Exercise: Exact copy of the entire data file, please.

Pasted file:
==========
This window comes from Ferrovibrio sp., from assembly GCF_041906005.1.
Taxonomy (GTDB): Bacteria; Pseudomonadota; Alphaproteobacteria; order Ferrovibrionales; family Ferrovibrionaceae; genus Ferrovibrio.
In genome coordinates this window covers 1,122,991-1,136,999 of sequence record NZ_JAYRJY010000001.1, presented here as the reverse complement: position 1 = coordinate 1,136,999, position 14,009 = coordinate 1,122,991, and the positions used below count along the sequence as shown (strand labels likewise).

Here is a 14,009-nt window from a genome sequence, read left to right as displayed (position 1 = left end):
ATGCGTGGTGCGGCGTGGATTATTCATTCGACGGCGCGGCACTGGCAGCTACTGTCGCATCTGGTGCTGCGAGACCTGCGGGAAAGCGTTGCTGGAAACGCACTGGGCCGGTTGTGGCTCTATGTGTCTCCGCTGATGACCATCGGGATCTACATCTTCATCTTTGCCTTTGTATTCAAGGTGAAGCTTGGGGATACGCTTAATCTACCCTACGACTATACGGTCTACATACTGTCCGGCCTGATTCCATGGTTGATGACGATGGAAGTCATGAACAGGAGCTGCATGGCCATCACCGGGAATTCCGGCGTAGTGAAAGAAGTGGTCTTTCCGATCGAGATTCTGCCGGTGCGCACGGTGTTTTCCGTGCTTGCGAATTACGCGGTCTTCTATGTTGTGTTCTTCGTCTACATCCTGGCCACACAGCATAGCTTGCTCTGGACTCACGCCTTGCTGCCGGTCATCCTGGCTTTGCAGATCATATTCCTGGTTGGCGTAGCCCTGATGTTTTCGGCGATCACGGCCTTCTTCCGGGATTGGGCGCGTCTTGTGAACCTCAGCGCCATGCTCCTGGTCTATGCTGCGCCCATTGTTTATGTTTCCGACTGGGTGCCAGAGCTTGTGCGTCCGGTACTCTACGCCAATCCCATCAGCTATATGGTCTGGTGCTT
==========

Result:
This window comes from Ferrovibrio sp., from assembly GCF_041906005.1.
Taxonomy (GTDB): Bacteria; Pseudomonadota; Alphaproteobacteria; order Ferrovibrionales; family Ferrovibrionaceae; genus Ferrovibrio.
In genome coordinates this window covers 1,122,991-1,136,999 of sequence record NZ_JAYRJY010000001.1, presented here as the reverse complement: position 1 = coordinate 1,136,999, position 14,009 = coordinate 1,122,991, and the positions used below count along the sequence as shown (strand labels likewise).

Here is a 14,009-nt window from a genome sequence, read left to right as displayed (position 1 = left end):
ATGCGTGGTGCGGCGTGGATTATTCATTCGACGGCGCGGCACTGGCAGCTACTGTCGCATCTGGTGCTGCGAGACCTGCGGGAAAGCGTTGCTGGAAACGCACTGGGCCGGTTGTGGCTCTATGTGTCTCCGCTGATGACCATCGGGATCTACATCTTCATCTTTGCCTTTGTATTCAAGGTGAAGCTTGGGGATACGCTTAATCTACCCTACGACTATACGGTCTACATACTGTCCGGCCTGATTCCATGGTTGATGACGATGGAAGTCATGAACAGGAGCTGCATGGCCATCACCGGGAATTCCGGCGTAGTGAAAGAAGTGGTCTTTCCGATCGAGATTCTGCCGGTGCGCACGGTGTTTTCCGTGCTTGCGAATTACGCGGTCTTCTATGTTGTGTTCTTCGTCTACATCCTGGCCACACAGCATAGCTTGCTCTGGACTCACGCCTTGCTGCCGGTCATCCTGGCTTTGCAGATCATATTCCTGGTTGGCGTAGCCCTGATGTTTTCGGCGATCACGGCCTTCTTCCGGGATTGGGCGCGTCTTGTGAACCTCAGCGCCATGCTCCTGGTCTATGCTGCGCCCATTGTTTATGTTTCCGACTGGGTGCCAGAGCTTGTGCGTCCGGTACTCTACGCCAATCCCATCAGCTATATGGTCTGGTGCTT